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By Julian Murdoch

The recession wasn't kind to alternative energy -- and none felt the pinch as much as the beleaguered solar power industry. The credit crunch really hit the industry hard, killing installation projects around the world and shrinking demand for solar panels. Solar companies watched their stock prices bottom out with the rest of the market -- only to keep on falling.

Just look at the recent performance of the S&P 500 vs. the two solar ETFs, the Claymore/MAC Global Solar Energy Index ETF (TAN) and the Market Vectors Solar ETF (KWT):

Yikes.

Funding issues, in part, kept solar low, even as the market started to recover. Projects rely on financing and, in many countries, government incentives, but as the recession hit, that easy financing and generous incentives dried up. (It didn't help that oil prices also plummeted, bottoming out below $35/barrel, which caused solar to lose much of its competitive allure.)

Take Spain, for example. Prior to 2009, Spain offered such generous subsidies for solar power installations that some analysts estimate almost 40% of the world's solar modules went to Spain. But by the end of 2008, the Spanish government decided it could no longer fund solar power to that level and cut back drastically on the money available. Consequently, demand sunk, and solar panel inventories around the world swelled.

Naturally, prices have dropped, too. Terry Wang, CFO of Trina Solar Limited (TSL), told Reuters during last week's Global Climate and Alternative Energy summit:

"Selling prices (for solar panels) have dropped quarter over quarter at a rate of between ten to twenty-five percent for each quarter."

And it's not over yet. As Mr. Wang continued, "We see the trend, and it's going to continue for the second half of this year at least."

It's not all bad news, though. Mr. Wang and others in the industry expect the price decreases to slow during the first half of 2010 and then stabilize in the second half of the year. Adding to the good news, UBS also forecasts that global solar module demand may grow a whopping 76% next year to 10.5 gigawatts, as credit begins to flow again. (To put that number in perspective, roughly 5.4 gigawatts of solar power were installed globally in 2008, before the bottom dropped out of the industry.)

So not only does UBS expect 2010 to be much better than this year, it'll be almost twice as good as 2008. That's a nice recovery story.

Okay, but where will all of that new demand come from? China, of course, and the U.S.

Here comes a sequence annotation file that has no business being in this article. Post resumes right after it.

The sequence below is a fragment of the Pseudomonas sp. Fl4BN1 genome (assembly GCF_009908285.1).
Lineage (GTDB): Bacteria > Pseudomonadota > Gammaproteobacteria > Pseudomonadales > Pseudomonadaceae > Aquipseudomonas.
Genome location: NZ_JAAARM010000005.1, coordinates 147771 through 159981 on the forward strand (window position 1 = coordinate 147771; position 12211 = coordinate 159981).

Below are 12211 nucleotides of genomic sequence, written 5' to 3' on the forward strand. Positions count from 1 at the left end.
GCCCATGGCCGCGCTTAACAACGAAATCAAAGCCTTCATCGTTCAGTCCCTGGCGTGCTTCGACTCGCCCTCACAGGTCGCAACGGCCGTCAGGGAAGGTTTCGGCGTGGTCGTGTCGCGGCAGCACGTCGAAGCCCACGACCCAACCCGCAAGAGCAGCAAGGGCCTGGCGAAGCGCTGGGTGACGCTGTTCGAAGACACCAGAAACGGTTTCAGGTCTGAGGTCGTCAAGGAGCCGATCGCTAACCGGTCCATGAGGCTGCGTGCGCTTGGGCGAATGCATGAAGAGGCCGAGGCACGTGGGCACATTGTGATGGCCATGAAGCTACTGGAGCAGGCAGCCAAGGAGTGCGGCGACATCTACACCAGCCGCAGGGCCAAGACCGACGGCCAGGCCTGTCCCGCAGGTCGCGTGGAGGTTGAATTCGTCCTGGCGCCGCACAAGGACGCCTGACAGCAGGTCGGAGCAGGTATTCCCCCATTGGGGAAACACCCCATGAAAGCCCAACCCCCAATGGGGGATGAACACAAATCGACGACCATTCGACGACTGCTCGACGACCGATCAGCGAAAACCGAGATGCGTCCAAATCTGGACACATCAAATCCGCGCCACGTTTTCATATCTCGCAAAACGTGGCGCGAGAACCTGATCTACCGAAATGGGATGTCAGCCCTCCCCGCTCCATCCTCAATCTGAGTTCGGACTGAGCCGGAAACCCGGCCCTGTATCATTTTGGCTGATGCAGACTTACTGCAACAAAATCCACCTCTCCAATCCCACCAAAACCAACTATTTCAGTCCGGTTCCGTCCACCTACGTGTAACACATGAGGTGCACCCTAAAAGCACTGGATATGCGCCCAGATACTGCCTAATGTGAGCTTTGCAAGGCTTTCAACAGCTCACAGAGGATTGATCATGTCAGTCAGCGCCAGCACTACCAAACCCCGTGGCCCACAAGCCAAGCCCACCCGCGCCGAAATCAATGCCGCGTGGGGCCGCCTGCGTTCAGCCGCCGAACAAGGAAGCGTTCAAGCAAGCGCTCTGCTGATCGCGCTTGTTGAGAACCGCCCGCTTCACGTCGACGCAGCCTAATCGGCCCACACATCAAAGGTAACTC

Chinese And American Demand

Right now, China and the U.S. both lag behind Europe in terms of solar use: China prefers coal, and we Americans like both oil and coal.

But as the Chinese and American governments roll out climate change initiatives, both countries will need to look elsewhere for their energy needs in order to cut greenhouse gas emissions. (It doesn't hurt that alternative energy projects played prominently in both countries' economic stimulus packages.)

Already there are signs of increasing capacity. According to Steve Chan, chief strategy officer of Suntech Power Holdings (STP), China's solar market is currently around 100 megawatts, but it may rise to 400 megawatts next year. The U.S., on the other hand, will see about 350 megawatts installed this year, and expectations are that figure will triple in 2010.

Companies in the sector have already begun rolling up their sleeves. Chinese company Suntech Power Holdings is currently working on establishing its first manufacturing plant in the U.S. (How's that for a switch?)

Nor is it the only company looking to expand its U.S. presence: Trina Solar Limited (TSL), for example, is reportedly looking for partners for a U.S. project. SunPower Corp. (SPWRA), a Calif.-based manufacturer that makes its panels everywhere but the U.S. (including Mexico, the Philippines and China), plans to bring its new facility a bit closer to home. Even good old GE (GE) has launched a solar panel production pilot program in Colorado.

It goes the other way, as well: Last week, U.S. company First Solar (FSLR) announced it would build a huge 2-gigawatt facility in China. In addition, privately held BrightSource Energy also said it is seeking partners in China. (Just a note: According to Reuters, BrightSource is one clean tech companies that could be headed for an IPO late next year.)

Playing The Sun

So demand is coming, and you want to play -- what are your options?

Since, unlike oil, you can't trade solar energy, investment opportunities must come in the form of equities. Either you can do your research and pick a few companies to invest in, or you can go the ETF route.

For ETFs, there are the aforementioned Claymore/MAC Global Solar Energy Index ETF (TAN) and Market Vectors Solar ETF (KWT). Which you choose depends on your opinion of the fine print and their fees, because on a performance basis they are pretty evenly matched:

While past performance never guarantees future returns, take a look at how Trina Solar Limited has performed this year:

Wouldn't that have been a nice call?

Of course, as this past year has shown, solar companies aren't exactly a low-volatility market. But as the alternative-energy push continues, solar may be where the future's at.

Source: Solar: Energy's New Growth Sector